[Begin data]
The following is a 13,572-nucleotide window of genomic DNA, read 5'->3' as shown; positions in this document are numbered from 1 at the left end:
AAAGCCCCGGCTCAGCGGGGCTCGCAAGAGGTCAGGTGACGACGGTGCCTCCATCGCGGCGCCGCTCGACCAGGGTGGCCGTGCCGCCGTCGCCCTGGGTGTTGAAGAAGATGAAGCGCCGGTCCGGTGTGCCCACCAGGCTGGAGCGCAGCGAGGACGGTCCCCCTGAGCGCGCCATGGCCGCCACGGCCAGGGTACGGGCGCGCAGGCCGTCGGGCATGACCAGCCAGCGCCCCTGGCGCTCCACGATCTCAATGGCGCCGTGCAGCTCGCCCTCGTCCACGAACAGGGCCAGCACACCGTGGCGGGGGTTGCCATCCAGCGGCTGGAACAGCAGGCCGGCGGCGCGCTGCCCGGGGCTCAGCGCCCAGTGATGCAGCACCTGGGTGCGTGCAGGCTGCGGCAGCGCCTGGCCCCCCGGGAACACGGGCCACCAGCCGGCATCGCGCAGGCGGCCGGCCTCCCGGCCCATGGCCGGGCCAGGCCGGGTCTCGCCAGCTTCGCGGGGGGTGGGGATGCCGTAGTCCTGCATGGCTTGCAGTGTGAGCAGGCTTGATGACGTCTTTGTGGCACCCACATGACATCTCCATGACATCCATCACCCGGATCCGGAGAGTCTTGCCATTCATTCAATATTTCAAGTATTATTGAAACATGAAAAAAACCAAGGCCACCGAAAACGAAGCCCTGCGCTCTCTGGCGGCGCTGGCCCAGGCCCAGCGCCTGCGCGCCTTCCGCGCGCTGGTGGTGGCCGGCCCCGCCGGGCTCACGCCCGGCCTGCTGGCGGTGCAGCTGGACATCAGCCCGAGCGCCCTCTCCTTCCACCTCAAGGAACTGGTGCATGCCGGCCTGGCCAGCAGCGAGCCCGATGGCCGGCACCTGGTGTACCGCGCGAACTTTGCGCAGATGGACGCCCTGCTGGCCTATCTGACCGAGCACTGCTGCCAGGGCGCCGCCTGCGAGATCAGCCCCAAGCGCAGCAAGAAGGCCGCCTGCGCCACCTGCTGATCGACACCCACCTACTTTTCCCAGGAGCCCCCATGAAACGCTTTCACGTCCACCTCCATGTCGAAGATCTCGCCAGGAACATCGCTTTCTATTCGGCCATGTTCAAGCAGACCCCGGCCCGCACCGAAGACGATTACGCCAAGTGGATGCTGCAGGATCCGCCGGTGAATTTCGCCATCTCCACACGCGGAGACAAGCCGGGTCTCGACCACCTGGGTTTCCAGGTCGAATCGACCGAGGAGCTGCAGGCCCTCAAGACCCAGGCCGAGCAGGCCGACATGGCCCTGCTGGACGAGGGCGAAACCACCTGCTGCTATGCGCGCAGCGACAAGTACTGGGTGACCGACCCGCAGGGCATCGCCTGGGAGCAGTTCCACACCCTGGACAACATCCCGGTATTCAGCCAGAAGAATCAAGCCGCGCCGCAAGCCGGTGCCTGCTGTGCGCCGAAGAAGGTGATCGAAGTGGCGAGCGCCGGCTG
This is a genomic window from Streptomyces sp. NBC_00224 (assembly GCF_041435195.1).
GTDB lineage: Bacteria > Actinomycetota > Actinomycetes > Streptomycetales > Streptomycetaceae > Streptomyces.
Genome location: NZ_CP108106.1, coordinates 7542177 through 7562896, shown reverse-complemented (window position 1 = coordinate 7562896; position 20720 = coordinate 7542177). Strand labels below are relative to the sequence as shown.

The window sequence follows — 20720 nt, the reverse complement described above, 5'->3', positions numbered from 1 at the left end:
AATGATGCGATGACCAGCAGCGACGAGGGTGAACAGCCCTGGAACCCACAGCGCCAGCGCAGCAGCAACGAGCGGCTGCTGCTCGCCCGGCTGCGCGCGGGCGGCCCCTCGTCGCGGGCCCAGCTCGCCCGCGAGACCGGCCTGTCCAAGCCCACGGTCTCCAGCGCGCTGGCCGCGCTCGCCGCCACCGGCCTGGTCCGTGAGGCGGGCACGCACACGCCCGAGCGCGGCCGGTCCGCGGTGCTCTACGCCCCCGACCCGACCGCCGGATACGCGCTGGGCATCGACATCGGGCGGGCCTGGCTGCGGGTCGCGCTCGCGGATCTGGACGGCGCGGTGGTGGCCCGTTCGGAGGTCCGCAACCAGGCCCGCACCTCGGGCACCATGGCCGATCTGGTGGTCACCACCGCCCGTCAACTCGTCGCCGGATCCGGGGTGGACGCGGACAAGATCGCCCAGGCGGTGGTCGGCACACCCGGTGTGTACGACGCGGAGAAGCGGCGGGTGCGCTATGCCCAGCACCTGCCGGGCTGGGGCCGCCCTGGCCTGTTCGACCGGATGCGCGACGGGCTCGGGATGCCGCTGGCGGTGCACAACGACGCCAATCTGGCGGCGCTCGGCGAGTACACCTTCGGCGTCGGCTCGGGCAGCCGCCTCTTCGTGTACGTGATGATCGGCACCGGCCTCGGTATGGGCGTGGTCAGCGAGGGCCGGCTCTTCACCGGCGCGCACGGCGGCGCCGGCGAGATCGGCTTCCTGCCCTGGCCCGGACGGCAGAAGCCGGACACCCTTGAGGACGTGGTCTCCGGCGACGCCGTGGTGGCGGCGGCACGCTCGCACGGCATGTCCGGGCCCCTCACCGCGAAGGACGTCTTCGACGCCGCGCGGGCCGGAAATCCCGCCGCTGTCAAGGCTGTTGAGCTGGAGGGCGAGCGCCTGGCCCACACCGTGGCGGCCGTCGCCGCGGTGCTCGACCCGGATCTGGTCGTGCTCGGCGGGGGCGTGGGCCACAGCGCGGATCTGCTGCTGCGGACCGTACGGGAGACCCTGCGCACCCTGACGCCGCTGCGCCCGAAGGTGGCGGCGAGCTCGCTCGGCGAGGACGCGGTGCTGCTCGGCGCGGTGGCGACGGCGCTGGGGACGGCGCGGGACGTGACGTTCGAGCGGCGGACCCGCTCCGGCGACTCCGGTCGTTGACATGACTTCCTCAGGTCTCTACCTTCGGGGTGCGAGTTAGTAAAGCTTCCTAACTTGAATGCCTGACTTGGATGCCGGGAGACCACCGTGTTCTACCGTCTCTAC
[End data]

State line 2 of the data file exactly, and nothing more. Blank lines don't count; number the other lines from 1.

AAAGCCCCGGCTCAGCGGGGCTCGCAAGAGGTCAGGTGACGACGGTGCCTCCATCGCGGCGCCGCTCGACCAGGGTGGCCGTGCCGCCGTCGCCCTGGGTGTTGAAGAAGATGAAGCGCCGGTCCGGTGTGCCCACCAGGCTGGAGCGCAGCGAGGACGGTCCCCCTGAGCGCGCCATGGCCGCCACGGCCAGGGTACGGGCGCGCAGGCCGTCGGGCATGACCAGCCAGCGCCCCTGGCGCTCCACGATCTCAATGGCGCCGTGCAGCTCGCCCTCGTCCACGAACAGGGCCAGCACACCGTGGCGGGGGTTGCCATCCAGCGGCTGGAACAGCAGGCCGGCGGCGCGCTGCCCGGGGCTCAGCGCCCAGTGATGCAGCACCTGGGTGCGTGCAGGCTGCGGCAGCGCCTGGCCCCCCGGGAACACGGGCCACCAGCCGGCATCGCGCAGGCGGCCGGCCTCCCGGCCCATGGCCGGGCCAGGCCGGGTCTCGCCAGCTTCGCGGGGGGTGGGGATGCCGTAGTCCTGCATGGCTTGCAGTGTGAGCAGGCTTGATGACGTCTTTGTGGCACCCACATGACATCTCCATGACATCCATCACCCGGATCCGGAGAGTCTTGCCATTCATTCAATATTTCAAGTATTATTGAAACATGAAAAAAACCAAGGCCACCGAAAACGAAGCCCTGCGCTCTCTGGCGGCGCTGGCCCAGGCCCAGCGCCTGCGCGCCTTCCGCGCGCTGGTGGTGGCCGGCCCCGCCGGGCTCACGCCCGGCCTGCTGGCGGTGCAGCTGGACATCAGCCCGAGCGCCCTCTCCTTCCACCTCAAGGAACTGGTGCATGCCGGCCTGGCCAGCAGCGAGCCCGATGGCCGGCACCTGGTGTACCGCGCGAACTTTGCGCAGATGGACGCCCTGCTGGCCTATCTGACCGAGCACTGCTGCCAGGGCGCCGCCTGCGAGATCAGCCCCAAGCGCAGCAAGAAGGCCGCCTGCGCCACCTGCTGATCGACACCCACCTACTTTTCCCAGGAGCCCCCATGAAACGCTTTCACGTCCACCTCCATGTCGAAGATCTCGCCAGGAACATCGCTTTCTATTCGGCCATGTTCAAGCAGACCCCGGCCCGCACCGAAGACGATTACGCCAAGTGGATGCTGCAGGATCCGCCGGTGAATTTCGCCATCTCCACACGCGGAGACAAGCCGGGTCTCGACCACCTGGGTTTCCAGGTCGAATCGACCGAGGAGCTGCAGGCCCTCAAGACCCAGGCCGAGCAGGCCGACATGGCCCTGCTGGACGAGGGCGAAACCACCTGCTGCTATGCGCGCAGCGACAAGTACTGGGTGACCGACCCGCAGGGCATCGCCTGGGAGCAGTTCCACACCCTGGACAACATCCCGGTATTCAGCCAGAAGAATCAAGCCGCGCCGCAAGCCGGTGCCTGCTGTGCGCCGAAGAAGGTGATCGAAGTGGCGAGCGCCGGCTG